This preview shows pages 1–2. Sign up to view the full content.
This preview has intentionally blurred sections. Sign up to view the full version.View Full Document
Unformatted text preview: Roubini: 'Inflation Is Not a Problem' CNBC 11-16-2010 Despite a huge program by the Federal Reserve intended to provide monetary stimulus to the economy, Nouriel Roubini doesn't think we need to worry about inflation. In fact, he argues that people who take the position that the Fed should curtail its easing policies do not really understand inflation. In the first two parts of my interview with economist Nouriel Roubini we discussed two issues: Why Professor Roubini believes a gold standard is no longer a viable option for modern economies, and second why monetary easing is a necessary evil. So let's take a deeper look at Roubini's theory of inflation. Let's begin with what seems to be the principal conclusion of Roubini's argument. Simply put: "Inflation is not the problem." Why does he believe that to be true? The key to understanding Roubini's assertion may be best summed up in his own words: "Increasing base money is not inflationary because M0 more than doubled in the last year and a half-since QE1-but velocity has collapsed ." That sentence may seem densely packed with economic theory, but with a little explanation it's fairly straightforward to grasp. It is essentially made up of three interrelated concepts. First, let's begin by exploring the concept of M0. As you probably recall from your college economics classes, there are several measures of the U.S. money supply. M0 is the most liquid measure of money in the U.S. economy. It represents actual coins and currency notes circulating in the economy, as well as the coins and currency notes stored in bank vaults. M0 is actually quite easy to envision, because it represents the sum of physical money you can actually touch with your hands. Second , Roubini refers to ' QE1'. This of course is the first round of Quantitative Easing, which the Fed began last year. In March of 2009, in the doldrums of recession, the US Federal Reserve began injecting money into the US economy...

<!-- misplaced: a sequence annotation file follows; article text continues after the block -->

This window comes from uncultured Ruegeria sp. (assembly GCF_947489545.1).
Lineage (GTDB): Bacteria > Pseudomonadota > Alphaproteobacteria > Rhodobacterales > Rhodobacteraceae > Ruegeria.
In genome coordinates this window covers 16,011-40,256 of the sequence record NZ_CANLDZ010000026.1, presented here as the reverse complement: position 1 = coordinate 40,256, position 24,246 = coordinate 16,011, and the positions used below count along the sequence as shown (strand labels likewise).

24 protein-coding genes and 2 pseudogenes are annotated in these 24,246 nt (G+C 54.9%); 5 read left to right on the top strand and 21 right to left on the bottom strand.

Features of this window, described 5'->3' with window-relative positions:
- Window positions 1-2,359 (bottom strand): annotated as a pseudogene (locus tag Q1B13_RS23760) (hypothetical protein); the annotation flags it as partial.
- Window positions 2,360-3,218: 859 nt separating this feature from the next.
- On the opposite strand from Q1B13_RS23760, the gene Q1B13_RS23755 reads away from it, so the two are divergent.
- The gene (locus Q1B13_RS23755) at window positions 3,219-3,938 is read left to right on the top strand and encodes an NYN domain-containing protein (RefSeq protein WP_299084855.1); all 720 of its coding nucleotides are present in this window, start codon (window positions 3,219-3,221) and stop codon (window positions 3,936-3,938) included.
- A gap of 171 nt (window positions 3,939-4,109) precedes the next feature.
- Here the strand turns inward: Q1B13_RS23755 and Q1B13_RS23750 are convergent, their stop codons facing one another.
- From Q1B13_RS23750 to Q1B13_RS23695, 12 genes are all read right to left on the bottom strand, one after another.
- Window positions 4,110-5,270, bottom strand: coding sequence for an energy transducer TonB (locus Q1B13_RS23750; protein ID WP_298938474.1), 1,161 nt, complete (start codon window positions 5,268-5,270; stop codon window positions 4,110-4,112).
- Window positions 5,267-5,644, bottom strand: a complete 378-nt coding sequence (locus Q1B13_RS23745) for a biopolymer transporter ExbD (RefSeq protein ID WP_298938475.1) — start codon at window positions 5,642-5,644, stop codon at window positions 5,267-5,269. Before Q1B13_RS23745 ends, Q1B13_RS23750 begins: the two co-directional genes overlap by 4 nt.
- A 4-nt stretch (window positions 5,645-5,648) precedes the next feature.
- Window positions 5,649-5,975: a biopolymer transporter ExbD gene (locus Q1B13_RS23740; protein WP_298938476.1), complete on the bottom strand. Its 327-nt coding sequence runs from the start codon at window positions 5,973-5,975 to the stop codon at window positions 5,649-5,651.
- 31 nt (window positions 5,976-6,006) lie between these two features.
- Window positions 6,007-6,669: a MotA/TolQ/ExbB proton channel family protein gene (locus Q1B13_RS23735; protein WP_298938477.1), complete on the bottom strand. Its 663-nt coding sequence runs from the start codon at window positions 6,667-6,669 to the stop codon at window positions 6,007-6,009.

View Full Document
- Winter '10